On July 12, 2010 we launched our boat into a sea of cooking, chef and recipe sites. Toque’s slightly different angle on food writing–the culture and history and eccentricity that lurk behind a seemingly mainstream topic–is refreshing (we hope) and provocative (we really hope).
In this new age of open journalism, tightly curated publications are fast becoming the exception rather than the rule. In our list of the top ten best food stories for our first year, the majority of the ideas came from “the outside.” Smart, thoughtful, creative people–some acquaintances, some complete strangers–pitched us or simply gave us suggestions, and we took them.
Without further ado, we’d like to highlight the ten articles that made food journalism history this year–or at least, they should have.
Top 10 Toque Stories
1. Newsflash for Restaurants: Forget the Flash. Terence Carter’s warning to restaurateurs and web designers about abusing Flash on their sites was an eye-opener. This revelation was not exactly new–in fact Jakob Nielsen’s seminal post titled Flash: 99% Bad, appeared in October 2000. “About 99 percent of the time, the usage of Flash on a site constitutes a usability disease,” he declared. Ten years later, Carter concurs and goes further to point out how poorly Flash behaves in the mobile environment–if it bothers showing up at all.
2. Portrait of a Moonshiner. A glimpse into the life–and ultimate suicide–of Popcorn Sutton reveals an unvarnished portrait of an unapologetic backwoods whiskey maker. Through the eyes of those he left behind–sons, daughter Sky, wives–Arianna Armstrong helps us understand why such a life would be chosen, let alone clung to until death. “You can say it was illegal and we don’t like to break the law, but when it comes down to breaking the law and feeding the family, or not feeding the family, we feed the family.”
3. Whittling Away at Food Waste. The food cycle doesn’t end in our mouths–in fact it doesn’t end at all. Laurie Wiegler’s brilliant dumpster diving illustrates the challenge restaurants face in reducing their waste, particularly cooking oil. “Each year, about 2.6 billion gallons of used cooking oil is generated in the U.S. It is reused and disposed of in various ways, most promisingly as an additive to make biofuels.”
4. Rise of the Fast Casual Salad. Not too hard to understand–more and more people ordering salads as their main course, and restaurateurs are paying attention. For anyone with painful flashbacks to the early days of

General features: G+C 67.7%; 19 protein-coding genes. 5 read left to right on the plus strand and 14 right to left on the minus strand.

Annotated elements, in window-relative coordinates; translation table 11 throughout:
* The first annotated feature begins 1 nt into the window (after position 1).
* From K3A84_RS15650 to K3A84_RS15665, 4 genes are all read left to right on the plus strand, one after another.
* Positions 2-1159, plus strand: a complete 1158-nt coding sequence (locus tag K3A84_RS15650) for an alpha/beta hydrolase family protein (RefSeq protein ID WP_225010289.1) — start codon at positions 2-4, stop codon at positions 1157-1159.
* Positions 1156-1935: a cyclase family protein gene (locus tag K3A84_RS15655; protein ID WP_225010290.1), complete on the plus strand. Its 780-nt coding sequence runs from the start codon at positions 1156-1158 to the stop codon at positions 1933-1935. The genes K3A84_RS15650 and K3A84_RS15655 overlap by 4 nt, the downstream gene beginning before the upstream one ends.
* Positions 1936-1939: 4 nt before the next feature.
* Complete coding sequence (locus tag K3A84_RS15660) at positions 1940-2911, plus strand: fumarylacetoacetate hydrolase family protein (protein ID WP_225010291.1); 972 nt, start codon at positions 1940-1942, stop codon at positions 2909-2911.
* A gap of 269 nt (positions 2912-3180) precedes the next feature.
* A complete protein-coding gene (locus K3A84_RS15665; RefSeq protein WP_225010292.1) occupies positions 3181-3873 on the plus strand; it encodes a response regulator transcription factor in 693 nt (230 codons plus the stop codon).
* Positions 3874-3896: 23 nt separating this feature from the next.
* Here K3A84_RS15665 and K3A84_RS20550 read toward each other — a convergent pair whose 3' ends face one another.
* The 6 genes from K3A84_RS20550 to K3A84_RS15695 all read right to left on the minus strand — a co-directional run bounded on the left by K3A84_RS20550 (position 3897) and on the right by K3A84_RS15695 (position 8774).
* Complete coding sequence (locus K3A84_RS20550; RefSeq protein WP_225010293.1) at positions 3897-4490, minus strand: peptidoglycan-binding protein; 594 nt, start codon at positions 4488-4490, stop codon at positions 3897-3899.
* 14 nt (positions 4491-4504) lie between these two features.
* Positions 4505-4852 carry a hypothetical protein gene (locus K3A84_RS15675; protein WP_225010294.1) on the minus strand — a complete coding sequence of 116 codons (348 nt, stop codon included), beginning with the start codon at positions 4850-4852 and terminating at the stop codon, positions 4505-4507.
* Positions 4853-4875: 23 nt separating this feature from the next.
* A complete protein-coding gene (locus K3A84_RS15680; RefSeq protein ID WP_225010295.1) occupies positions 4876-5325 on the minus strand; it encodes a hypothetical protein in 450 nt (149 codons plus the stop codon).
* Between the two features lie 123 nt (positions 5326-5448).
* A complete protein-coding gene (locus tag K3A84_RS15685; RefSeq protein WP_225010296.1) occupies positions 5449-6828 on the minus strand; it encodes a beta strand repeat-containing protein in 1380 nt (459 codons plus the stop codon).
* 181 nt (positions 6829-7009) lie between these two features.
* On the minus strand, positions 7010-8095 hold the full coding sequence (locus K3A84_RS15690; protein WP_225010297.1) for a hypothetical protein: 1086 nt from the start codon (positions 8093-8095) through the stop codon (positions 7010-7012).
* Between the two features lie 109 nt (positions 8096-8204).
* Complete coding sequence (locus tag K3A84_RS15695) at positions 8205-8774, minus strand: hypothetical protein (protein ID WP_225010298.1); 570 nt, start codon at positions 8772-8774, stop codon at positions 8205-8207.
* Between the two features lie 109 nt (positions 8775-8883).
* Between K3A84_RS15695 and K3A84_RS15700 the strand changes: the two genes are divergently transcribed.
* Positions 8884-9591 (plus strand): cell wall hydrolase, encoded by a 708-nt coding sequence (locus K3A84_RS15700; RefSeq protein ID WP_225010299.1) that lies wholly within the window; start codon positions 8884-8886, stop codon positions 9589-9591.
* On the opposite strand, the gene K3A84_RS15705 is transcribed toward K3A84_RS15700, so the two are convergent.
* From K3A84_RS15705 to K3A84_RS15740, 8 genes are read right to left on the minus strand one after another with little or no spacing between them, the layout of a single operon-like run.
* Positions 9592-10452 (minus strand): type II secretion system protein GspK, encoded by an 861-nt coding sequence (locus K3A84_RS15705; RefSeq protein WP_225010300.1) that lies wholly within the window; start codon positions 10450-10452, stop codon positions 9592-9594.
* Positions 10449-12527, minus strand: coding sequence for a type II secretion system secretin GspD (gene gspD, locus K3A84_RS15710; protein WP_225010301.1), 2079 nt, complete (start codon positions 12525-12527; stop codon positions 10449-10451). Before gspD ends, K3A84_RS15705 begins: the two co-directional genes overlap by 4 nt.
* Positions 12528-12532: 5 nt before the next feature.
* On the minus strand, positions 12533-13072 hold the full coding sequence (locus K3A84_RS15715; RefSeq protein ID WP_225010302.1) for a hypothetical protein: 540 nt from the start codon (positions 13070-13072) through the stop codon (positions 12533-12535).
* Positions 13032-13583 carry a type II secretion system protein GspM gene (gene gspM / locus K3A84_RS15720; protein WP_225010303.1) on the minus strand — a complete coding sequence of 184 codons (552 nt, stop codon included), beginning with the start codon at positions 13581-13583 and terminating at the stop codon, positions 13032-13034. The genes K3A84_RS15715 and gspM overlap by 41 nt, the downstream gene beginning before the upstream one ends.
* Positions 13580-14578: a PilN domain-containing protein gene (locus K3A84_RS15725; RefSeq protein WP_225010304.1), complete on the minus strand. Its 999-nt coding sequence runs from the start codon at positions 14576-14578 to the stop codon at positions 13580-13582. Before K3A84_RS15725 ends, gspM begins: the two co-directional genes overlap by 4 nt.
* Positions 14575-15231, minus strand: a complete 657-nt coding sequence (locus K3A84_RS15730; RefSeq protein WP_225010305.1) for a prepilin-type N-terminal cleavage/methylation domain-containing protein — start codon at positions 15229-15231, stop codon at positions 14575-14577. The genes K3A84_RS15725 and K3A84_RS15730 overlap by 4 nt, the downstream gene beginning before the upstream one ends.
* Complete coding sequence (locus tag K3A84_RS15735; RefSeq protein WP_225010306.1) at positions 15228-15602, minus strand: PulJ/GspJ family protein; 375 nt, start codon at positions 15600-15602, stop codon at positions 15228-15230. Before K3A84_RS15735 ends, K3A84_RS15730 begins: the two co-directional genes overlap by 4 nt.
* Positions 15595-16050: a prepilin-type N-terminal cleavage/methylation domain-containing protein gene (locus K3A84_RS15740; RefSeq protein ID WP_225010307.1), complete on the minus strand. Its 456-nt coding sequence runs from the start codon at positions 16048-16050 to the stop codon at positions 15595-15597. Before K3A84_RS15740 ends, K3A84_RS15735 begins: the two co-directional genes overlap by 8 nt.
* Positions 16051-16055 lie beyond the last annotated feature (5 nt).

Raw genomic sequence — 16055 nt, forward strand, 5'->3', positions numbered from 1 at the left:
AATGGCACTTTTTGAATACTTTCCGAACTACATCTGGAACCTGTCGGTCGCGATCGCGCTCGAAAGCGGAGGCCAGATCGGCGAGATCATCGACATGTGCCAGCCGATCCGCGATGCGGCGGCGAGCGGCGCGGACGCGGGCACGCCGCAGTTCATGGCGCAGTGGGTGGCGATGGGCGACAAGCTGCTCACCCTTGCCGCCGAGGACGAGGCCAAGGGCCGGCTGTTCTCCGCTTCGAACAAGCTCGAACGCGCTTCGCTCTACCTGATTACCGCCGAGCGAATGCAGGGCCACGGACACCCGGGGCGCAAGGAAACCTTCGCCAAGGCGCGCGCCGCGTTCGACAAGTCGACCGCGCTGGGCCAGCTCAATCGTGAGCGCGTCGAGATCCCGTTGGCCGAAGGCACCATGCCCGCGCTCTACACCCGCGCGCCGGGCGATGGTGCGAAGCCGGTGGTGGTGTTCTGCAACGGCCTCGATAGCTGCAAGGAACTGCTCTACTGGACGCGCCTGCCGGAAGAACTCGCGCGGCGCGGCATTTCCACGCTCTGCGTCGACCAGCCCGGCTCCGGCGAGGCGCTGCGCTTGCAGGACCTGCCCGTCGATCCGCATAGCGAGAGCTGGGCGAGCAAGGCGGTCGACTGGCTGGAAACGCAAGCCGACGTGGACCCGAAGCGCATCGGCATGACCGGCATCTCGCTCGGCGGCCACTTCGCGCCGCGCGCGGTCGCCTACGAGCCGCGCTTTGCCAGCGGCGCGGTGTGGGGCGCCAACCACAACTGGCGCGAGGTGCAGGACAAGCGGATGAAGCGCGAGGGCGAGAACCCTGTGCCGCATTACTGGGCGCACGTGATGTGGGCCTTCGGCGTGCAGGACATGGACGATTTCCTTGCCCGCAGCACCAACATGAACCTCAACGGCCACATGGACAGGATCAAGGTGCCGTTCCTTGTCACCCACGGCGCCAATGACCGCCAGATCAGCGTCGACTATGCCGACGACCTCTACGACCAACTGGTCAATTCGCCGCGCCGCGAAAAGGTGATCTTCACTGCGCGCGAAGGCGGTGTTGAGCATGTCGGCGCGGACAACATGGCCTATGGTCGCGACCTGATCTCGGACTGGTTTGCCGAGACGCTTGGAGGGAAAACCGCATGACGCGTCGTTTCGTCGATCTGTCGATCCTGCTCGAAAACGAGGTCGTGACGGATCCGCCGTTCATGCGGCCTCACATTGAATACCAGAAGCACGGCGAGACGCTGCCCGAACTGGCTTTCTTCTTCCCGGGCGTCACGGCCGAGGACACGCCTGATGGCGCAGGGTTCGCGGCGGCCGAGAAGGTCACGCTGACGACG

salmonella salad bars, Elina Shatkin’s report on high-end greens at fast-food prices will be good news. “In the last few years, several fast-casual chains have set out to make salads accessible and affordable by merging fast-food efficiency with slow-food ideals. Forget about salads as a side-dish. These days, they’re the main course.”
5. Lüchow’s: America’s Most Famous German Restaurant. Whew–people are still interested in history. Or maybe it’s just a fascination with restaurant obits. For 100 years, Lüchow’s ruled the fine dining scene from its throne at 14th and Broadway. How a restaurant like Lüchow’s could ever dwindle away to a distant memory is a mystery. But Satenig St. Marie brings this extraordinary restaurant alive again with her vivid description of August Guido Lüchow, the food, the patrons and the downright gemütlichkeit-ness of it all.
6. Serving Up Creativity in a Down Economy. We’re still waiting for that down economy to start pointing upwards again. Steve Cooper unearthed a couple of entrepreneurs in the food business who decided not to wait and instead tailored their business model to thrive on the downside. Like a donut shop owner who caters weddings between the breakfast rush times. Or a wine shop owner leasing space in a low-rent office park. If that doesn’t sound very smart, you’re wrong. Click through and see for yourself.
7. First, You Make a Roux. Whether you are a gumbo gu-roux or have never come within 10 feet of making sauce from scratch, you’ll still love Clay Curtis’ hilarious description of how to make a good roux. After filing his story, Clay dropped off a nice-sized portion of the resulting gumbo at our house. Thanks, Clay, but it was nowhere near big enough.
8. Cuckoo for Loco Moco. One of our first features and still getting major click-through action, Cuckoo for Loco Moco follows Elina Shatkin with Jon Shook and Vinny Dotolo (of Animal and Son of a Gun fame) as they eat their way through gorgeous mounds of….well, Shatkin describes it best. “A mountain of white rice covered with hamburger patties, grilled onions, eggs and brown gravy – lots of brown gravy – loco moco is a starchy, meaty, hearty mess, not for the faint of heart.”
9. A Proust Moment. Permeating so many of our senses (sight, smell, taste), food is hands-down the ultimate time machine. In this V-Day story we asked a bunch of chefs and food lovers to describe what it is that triggers their Proust moment. The weird thing is, we never got the same answer twice.
10. Marijuana as Food Flavoring. This inside look at how marijuana has moved beyond its brownie-ingredient beginnings to become a promising additive in “food that medicates” is fascinating and educational. My expectations about it being the piquant replacement for parsley were unfounded. Pot pretty much tanks as flavoring, as Katherine Spiers found out in her interviews. But in some kitchens it definitely has a place.